Analog photographer and surrealist artist Brittany Markert’s four piece short film Fragments exemplifies the visual prowess of past surrealist icons. Shot and hand-developed on a Bolex camera using black and white 16mm film, Fragments explores hysterical psychosis and the repressed desires of our subconscious. Accompanying the ocular distortion is a harrowing whimsical score by sound explorer Leila Bordreuil. Markert masterfully churns the dark matter of our psychology and our dreams into shivering bursts of creativity and expression.
Like trying to retell a dream, giving any kind of thorough scene by scene analysis will only disturb the fragile memory of Markert’s powerful hypnosis. Instead, I will account for the theatrically surreal experience of attending the screening.
Traveling over an hour along the Gulf Coast at night to watch a film in New Orleans was special, considering that the presentation is an experimental film by a photographer whom I personally admire. It is also the first film I’ve seen in theaters since the start of the pandemic.
I knew judging by the warm and unusual invitations promoted on Markert’s socials that attending the screening would be a magical experience in itself. Those who came out to The Broad for Fragments were a beautifully diverse and eclectic group of people. Everyone dressed amazingly, in their own unique and individual style. Because I was coming alone from outside of New Orleans, I felt an air of unease about attending. It was the same level of anxiety that I would feel when I attended concerts by myself in high school. But luckily this feeling of discomfort would turn out to be a positive addition for my journey.
When I arrived, after walking into the lobby, I immediately noticed the eloquently spooky cast of attendees mingling at the bar. But going against instinct, I accidentally walked straight ahead into an occupied room three. I saw a crowd watching something on screen and got out of there as quickly as I walked in. A guy working at The Broad lent me a hand and directed me to the line for Fragments, which was at the bar near the entrance. I wait in line and a woman comes rushing in behind me. “I’m late! I took all the side streets like I was on my bike, but I was driving so I got super confused, ya know?” After sharing where I drove from and mutually expressing my confusion when navigating an automobile in a city after primarily using a bike for transportation for a long period, we respectfully waited with the others for the projectionist to set everything up.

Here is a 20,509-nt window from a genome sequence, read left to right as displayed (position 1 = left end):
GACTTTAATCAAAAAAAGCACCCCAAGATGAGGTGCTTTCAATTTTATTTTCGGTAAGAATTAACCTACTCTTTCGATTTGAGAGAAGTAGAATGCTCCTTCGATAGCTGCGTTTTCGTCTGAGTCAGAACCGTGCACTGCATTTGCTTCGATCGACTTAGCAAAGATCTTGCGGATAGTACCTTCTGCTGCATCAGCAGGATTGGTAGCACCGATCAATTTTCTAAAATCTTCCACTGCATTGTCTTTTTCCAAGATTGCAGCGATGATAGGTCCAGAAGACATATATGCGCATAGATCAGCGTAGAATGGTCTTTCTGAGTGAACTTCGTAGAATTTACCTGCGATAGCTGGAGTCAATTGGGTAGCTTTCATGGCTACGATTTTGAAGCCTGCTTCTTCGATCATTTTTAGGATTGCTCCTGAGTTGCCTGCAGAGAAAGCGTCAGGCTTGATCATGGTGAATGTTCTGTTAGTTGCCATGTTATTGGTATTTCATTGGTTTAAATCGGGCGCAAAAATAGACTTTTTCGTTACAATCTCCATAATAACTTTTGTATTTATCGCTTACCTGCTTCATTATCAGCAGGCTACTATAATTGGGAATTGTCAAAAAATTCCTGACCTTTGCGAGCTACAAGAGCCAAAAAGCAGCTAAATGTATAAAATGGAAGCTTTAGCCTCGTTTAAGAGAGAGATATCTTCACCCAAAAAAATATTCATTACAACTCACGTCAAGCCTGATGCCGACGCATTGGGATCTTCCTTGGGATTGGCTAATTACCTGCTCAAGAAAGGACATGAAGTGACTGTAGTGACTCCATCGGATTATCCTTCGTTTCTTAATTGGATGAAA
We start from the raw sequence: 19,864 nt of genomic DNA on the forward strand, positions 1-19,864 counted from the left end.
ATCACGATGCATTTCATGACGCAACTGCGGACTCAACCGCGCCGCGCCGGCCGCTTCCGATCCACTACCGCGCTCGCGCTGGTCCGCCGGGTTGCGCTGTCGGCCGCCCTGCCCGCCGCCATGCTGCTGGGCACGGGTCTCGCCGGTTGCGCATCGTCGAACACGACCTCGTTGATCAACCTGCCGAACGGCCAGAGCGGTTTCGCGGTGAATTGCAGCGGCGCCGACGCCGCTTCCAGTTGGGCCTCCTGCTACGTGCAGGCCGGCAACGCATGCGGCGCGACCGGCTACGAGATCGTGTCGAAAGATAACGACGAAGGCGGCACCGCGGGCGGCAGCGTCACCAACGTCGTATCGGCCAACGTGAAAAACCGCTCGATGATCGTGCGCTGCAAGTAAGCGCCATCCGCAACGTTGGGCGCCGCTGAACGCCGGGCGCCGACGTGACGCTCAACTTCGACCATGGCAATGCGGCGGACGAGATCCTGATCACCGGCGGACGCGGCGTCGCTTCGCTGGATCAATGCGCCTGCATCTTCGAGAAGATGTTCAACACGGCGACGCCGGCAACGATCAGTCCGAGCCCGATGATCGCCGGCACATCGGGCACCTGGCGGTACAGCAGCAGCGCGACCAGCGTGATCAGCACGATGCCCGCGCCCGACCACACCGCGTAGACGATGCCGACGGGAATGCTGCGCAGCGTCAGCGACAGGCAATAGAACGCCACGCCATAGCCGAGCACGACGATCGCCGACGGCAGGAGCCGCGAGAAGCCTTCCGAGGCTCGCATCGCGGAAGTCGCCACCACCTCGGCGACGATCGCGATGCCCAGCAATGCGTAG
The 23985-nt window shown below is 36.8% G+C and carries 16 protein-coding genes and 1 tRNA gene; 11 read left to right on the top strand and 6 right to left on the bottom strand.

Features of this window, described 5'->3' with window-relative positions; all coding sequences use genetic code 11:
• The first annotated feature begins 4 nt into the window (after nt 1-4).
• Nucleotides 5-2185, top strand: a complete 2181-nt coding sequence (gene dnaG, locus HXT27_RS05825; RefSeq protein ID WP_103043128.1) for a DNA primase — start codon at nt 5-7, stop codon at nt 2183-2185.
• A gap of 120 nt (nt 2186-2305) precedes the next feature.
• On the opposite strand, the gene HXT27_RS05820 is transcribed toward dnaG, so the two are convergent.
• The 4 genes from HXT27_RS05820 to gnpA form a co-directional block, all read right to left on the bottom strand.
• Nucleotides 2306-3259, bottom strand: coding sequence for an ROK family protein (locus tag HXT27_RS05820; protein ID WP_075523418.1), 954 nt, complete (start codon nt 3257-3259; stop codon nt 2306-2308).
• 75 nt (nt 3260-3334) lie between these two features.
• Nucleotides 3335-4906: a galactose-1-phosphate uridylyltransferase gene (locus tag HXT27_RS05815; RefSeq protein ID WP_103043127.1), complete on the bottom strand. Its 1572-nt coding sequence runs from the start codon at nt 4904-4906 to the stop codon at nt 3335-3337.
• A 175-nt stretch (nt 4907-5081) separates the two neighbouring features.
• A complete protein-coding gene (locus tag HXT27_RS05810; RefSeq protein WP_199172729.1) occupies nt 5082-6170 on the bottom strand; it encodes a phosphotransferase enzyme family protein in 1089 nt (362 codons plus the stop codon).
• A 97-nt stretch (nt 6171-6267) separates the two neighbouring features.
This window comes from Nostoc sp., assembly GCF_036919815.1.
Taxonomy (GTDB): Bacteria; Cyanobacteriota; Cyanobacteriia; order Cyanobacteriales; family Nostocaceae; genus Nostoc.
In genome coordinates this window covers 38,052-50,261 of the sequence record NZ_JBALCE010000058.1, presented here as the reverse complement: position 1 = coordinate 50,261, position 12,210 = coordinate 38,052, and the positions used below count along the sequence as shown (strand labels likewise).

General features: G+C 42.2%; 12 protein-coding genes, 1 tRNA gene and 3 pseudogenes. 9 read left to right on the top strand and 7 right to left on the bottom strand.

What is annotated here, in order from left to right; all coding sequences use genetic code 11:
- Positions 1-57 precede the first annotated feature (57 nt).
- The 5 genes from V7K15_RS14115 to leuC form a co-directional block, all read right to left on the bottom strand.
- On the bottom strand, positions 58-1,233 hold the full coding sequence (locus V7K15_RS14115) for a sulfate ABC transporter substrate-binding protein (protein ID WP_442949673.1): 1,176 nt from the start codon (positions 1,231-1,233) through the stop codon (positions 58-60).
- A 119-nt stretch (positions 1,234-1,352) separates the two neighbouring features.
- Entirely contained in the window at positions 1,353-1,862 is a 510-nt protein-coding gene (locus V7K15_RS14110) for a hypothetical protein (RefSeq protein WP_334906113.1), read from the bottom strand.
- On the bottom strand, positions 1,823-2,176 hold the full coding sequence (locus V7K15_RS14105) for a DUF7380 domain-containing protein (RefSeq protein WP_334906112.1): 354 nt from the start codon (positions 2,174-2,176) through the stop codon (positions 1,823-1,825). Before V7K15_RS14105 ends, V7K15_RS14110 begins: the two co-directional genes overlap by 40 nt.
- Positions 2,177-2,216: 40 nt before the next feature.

High and lightheaded, I got lost browsing on my phone, until I saw the fantastic posse at the bar move quickly up the ramp behind me and into a corridor. Some people stopped at the first door in the corridor, others walked up towards the room I walked into earlier. “They said it was room one.”, an attendee shouts to the group that continued down the hall. “Oh!” replied one wandering Fragments viewer. It was funny to see others gleefully walk into the wrong theater, the same way I did earlier.
“Hey Mississippi”, the stranger from the line approached me again. She asked me for my name as we squeezed through the doorway. “Cameron”, I chuckled. “Pandora”, she responded. Upon entering the room, I stood to the side to scope out a good seat. I find a spot, high and centered with only one or two rows behind me. “I’m going to sit with Cameron.”, Pandora says to someone, as they shimmy their way into the row behind us. “The back is where people who smoke and masturbate go, right?” , said someone sitting directly behind me. I didn’t dare turn around but I did laugh out loud. Brittany Markert comes into the room and introduces herself and the film, and welcomes us to the event. Markert exits, the lights dim, and the Fragment begins.
Going against my word, I see it worthwhile to mention a scene or two in particular. During the midst of some psychological break, we see a character on screen see an aberration of himself sliding a dagger or some slim blade around the inner circle of his nipple ring. Leila Bordreuil’s audio disturbances perfectly matched the action of the blade gliding around in circular motion along the nipple ring and was so jarring that I jolted from the sight. Even when I recalled this scene in my mind before the film had ended, my body flinched again just at the thought. The scraping sound and the silvery and bloodless monochrome footage totally shocked me. Then there was this eternal plummet of a synth drive that when played along with flickering images of mental enchantments and dizzying camera movements, made me feel as if my head was tilting, just about to slide off the base of my neck. In between psychological blows, Pandora would laugh at the characters as they gawked in disbelief at what they were seeing and experiencing. Laughter and psychosis are good for the mind, I thought to myself and laughed again. And before I knew it, the hypnosis ended and the lights came on. Markert returned to a cheerful audience and thanked us for partaking in this mental adventure. Not long after that, the Q and A session began and the magic continued. Completely giddy from the spectacular night, I drove back to Mississippi in a daze.
Check out Brittany Markert work on IG and their website: https://www.inroomsgallery.com/